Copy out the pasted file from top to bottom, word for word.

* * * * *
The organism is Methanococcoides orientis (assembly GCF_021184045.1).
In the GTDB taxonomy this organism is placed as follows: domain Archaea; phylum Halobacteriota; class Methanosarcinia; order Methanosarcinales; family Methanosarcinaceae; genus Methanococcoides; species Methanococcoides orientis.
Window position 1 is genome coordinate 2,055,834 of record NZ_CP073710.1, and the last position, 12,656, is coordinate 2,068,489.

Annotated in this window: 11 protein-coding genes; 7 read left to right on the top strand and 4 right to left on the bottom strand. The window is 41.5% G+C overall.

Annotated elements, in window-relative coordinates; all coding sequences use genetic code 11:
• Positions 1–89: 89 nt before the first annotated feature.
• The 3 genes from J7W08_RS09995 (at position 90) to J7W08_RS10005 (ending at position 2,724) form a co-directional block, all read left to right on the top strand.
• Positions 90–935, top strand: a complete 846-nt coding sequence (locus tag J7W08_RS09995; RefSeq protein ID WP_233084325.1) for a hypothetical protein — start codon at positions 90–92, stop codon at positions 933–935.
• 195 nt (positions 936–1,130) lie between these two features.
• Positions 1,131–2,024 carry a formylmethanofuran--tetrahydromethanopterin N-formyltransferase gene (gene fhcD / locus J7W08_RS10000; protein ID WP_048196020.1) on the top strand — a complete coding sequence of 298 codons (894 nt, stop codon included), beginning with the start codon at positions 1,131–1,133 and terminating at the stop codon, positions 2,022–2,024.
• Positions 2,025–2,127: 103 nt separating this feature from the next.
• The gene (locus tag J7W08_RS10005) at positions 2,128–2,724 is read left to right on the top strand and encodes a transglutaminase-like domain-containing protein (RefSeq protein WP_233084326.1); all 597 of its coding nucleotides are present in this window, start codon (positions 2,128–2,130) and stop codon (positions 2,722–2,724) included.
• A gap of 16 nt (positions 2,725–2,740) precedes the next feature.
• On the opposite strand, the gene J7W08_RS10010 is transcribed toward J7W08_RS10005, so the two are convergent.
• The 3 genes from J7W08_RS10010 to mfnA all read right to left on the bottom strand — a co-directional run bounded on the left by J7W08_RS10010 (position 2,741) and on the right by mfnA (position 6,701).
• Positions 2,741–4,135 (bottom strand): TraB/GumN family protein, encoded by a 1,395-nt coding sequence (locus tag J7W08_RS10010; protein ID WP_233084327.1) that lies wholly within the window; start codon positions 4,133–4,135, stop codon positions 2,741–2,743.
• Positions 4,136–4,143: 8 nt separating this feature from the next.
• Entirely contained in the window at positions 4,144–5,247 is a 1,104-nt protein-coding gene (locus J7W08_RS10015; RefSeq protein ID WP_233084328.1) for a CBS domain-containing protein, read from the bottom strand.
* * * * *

The organism is Methanococcoides orientis (assembly GCF_021184045.1).
In the GTDB taxonomy this organism is placed as follows: domain Archaea; phylum Halobacteriota; class Methanosarcinia; order Methanosarcinales; family Methanosarcinaceae; genus Methanococcoides; species Methanococcoides orientis.
Window position 1 is genome coordinate 2,055,834 of record NZ_CP073710.1, and the last position, 12,656, is coordinate 2,068,489.

Annotated in this window: 11 protein-coding genes; 7 read left to right on the top strand and 4 right to left on the bottom strand. The window is 41.5% G+C overall.

Annotated elements, in window-relative coordinates; all coding sequences use genetic code 11:
• Positions 1–89: 89 nt before the first annotated feature.
• The 3 genes from J7W08_RS09995 (at position 90) to J7W08_RS10005 (ending at position 2,724) form a co-directional block, all read left to right on the top strand.
• Positions 90–935, top strand: a complete 846-nt coding sequence (locus tag J7W08_RS09995; RefSeq protein ID WP_233084325.1) for a hypothetical protein — start codon at positions 90–92, stop codon at positions 933–935.
• 195 nt (positions 936–1,130) lie between these two features.
• Positions 1,131–2,024 carry a formylmethanofuran--tetrahydromethanopterin N-formyltransferase gene (gene fhcD / locus J7W08_RS10000; protein ID WP_048196020.1) on the top strand — a complete coding sequence of 298 codons (894 nt, stop codon included), beginning with the start codon at positions 1,131–1,133 and terminating at the stop codon, positions 2,022–2,024.
• Positions 2,025–2,127: 103 nt separating this feature from the next.
• The gene (locus tag J7W08_RS10005) at positions 2,128–2,724 is read left to right on the top strand and encodes a transglutaminase-like domain-containing protein (RefSeq protein WP_233084326.1); all 597 of its coding nucleotides are present in this window, start codon (positions 2,128–2,130) and stop codon (positions 2,722–2,724) included.
• A gap of 16 nt (positions 2,725–2,740) precedes the next feature.
• On the opposite strand, the gene J7W08_RS10010 is transcribed toward J7W08_RS10005, so the two are convergent.
• The 3 genes from J7W08_RS10010 to mfnA all read right to left on the bottom strand — a co-directional run bounded on the left by J7W08_RS10010 (position 2,741) and on the right by mfnA (position 6,701).
• Positions 2,741–4,135 (bottom strand): TraB/GumN family protein, encoded by a 1,395-nt coding sequence (locus tag J7W08_RS10010; protein ID WP_233084327.1) that lies wholly within the window; start codon positions 4,133–4,135, stop codon positions 2,741–2,743.
• Positions 4,136–4,143: 8 nt separating this feature from the next.
• Entirely contained in the window at positions 4,144–5,247 is a 1,104-nt protein-coding gene (locus J7W08_RS10015; RefSeq protein ID WP_233084328.1) for a CBS domain-containing protein, read from the bottom strand.